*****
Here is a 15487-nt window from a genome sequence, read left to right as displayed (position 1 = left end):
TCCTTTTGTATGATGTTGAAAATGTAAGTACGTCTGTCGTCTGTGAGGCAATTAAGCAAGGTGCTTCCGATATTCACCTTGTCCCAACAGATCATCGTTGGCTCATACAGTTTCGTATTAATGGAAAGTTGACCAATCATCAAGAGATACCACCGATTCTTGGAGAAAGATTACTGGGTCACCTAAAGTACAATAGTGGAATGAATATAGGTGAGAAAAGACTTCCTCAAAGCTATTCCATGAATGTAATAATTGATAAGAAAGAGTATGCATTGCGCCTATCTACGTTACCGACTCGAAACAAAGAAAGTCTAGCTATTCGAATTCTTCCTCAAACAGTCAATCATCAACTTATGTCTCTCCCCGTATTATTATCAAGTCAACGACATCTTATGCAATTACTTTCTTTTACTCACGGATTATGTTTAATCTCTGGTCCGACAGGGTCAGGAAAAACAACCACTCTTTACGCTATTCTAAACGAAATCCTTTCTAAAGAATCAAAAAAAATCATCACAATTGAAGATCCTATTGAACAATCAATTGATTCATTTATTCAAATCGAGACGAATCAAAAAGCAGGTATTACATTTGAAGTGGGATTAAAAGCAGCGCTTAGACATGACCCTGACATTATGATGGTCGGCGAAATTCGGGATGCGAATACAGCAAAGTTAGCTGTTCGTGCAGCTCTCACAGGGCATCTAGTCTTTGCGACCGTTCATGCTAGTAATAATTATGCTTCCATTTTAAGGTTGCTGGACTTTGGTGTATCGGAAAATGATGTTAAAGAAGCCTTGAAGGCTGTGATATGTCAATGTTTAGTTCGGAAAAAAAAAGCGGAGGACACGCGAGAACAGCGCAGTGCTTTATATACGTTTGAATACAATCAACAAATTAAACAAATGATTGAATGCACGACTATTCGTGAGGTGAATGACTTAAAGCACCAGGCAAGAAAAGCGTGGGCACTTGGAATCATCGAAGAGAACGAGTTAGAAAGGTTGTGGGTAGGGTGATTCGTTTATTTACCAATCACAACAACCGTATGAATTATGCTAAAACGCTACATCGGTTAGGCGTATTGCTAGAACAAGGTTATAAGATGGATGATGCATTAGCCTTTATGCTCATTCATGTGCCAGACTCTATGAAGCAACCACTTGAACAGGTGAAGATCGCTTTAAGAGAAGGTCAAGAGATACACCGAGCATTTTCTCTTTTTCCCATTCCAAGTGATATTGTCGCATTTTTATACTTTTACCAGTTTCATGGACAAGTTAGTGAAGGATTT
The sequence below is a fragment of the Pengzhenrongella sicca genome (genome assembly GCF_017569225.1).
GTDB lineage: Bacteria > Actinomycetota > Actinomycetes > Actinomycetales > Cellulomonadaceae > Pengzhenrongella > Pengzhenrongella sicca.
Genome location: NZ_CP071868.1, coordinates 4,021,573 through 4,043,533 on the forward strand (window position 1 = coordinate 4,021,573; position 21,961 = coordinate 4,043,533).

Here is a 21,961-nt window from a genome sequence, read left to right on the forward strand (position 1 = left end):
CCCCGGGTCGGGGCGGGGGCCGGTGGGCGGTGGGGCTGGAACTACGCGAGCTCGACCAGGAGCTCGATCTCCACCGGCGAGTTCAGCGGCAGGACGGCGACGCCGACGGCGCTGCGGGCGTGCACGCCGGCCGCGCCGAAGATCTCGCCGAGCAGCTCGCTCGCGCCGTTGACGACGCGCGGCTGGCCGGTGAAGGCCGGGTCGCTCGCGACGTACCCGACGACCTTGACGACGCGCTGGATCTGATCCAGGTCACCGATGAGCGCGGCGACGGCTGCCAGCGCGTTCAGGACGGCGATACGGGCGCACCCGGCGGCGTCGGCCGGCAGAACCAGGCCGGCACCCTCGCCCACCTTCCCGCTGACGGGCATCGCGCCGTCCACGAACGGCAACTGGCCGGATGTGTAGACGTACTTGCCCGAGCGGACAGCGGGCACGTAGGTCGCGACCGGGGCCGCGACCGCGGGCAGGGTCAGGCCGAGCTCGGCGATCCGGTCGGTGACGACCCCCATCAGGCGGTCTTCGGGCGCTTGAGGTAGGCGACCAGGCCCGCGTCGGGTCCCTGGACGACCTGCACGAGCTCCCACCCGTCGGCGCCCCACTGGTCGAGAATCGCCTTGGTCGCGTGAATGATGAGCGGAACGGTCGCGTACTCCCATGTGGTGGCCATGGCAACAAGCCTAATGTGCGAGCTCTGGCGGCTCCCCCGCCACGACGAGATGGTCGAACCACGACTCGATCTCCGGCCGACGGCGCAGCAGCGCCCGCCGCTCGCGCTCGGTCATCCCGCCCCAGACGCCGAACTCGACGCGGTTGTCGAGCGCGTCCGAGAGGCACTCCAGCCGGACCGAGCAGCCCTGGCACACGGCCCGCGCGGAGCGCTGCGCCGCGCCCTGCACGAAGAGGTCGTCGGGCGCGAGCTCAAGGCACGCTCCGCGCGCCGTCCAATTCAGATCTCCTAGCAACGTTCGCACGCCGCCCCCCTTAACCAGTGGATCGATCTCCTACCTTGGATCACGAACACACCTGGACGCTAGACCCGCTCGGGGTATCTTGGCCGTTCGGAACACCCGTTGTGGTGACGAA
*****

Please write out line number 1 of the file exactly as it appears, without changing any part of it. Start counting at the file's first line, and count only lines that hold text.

Here is a 15487-nt window from a genome sequence, read left to right as displayed (position 1 = left end):